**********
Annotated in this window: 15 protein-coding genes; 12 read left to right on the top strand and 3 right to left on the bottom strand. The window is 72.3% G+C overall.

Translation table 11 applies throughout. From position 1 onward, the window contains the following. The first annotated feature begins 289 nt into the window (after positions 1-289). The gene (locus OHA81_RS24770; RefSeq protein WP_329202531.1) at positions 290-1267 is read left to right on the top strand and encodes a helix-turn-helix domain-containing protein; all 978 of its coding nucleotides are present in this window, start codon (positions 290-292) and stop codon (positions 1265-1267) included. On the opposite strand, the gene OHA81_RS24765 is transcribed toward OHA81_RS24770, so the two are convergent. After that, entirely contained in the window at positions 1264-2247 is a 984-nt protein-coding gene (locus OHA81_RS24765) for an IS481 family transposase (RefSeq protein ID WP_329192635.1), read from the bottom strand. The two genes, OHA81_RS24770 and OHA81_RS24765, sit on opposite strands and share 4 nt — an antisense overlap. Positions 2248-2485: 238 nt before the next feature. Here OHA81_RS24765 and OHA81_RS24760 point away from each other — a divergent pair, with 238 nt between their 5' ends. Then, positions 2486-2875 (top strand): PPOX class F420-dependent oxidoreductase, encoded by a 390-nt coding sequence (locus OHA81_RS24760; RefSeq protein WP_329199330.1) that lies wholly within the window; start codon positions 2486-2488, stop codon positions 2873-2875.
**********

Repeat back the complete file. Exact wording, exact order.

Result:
Annotated in this window: 15 protein-coding genes; 12 read left to right on the top strand and 3 right to left on the bottom strand. The window is 72.3% G+C overall.

Translation table 11 applies throughout. From position 1 onward, the window contains the following. The first annotated feature begins 289 nt into the window (after positions 1-289). The gene (locus OHA81_RS24770; RefSeq protein WP_329202531.1) at positions 290-1267 is read left to right on the top strand and encodes a helix-turn-helix domain-containing protein; all 978 of its coding nucleotides are present in this window, start codon (positions 290-292) and stop codon (positions 1265-1267) included. On the opposite strand, the gene OHA81_RS24765 is transcribed toward OHA81_RS24770, so the two are convergent. After that, entirely contained in the window at positions 1264-2247 is a 984-nt protein-coding gene (locus OHA81_RS24765) for an IS481 family transposase (RefSeq protein ID WP_329192635.1), read from the bottom strand. The two genes, OHA81_RS24770 and OHA81_RS24765, sit on opposite strands and share 4 nt — an antisense overlap. Positions 2248-2485: 238 nt before the next feature. Here OHA81_RS24765 and OHA81_RS24760 point away from each other — a divergent pair, with 238 nt between their 5' ends. Then, positions 2486-2875 (top strand): PPOX class F420-dependent oxidoreductase, encoded by a 390-nt coding sequence (locus OHA81_RS24760; RefSeq protein WP_329199330.1) that lies wholly within the window; start codon positions 2486-2488, stop codon positions 2873-2875.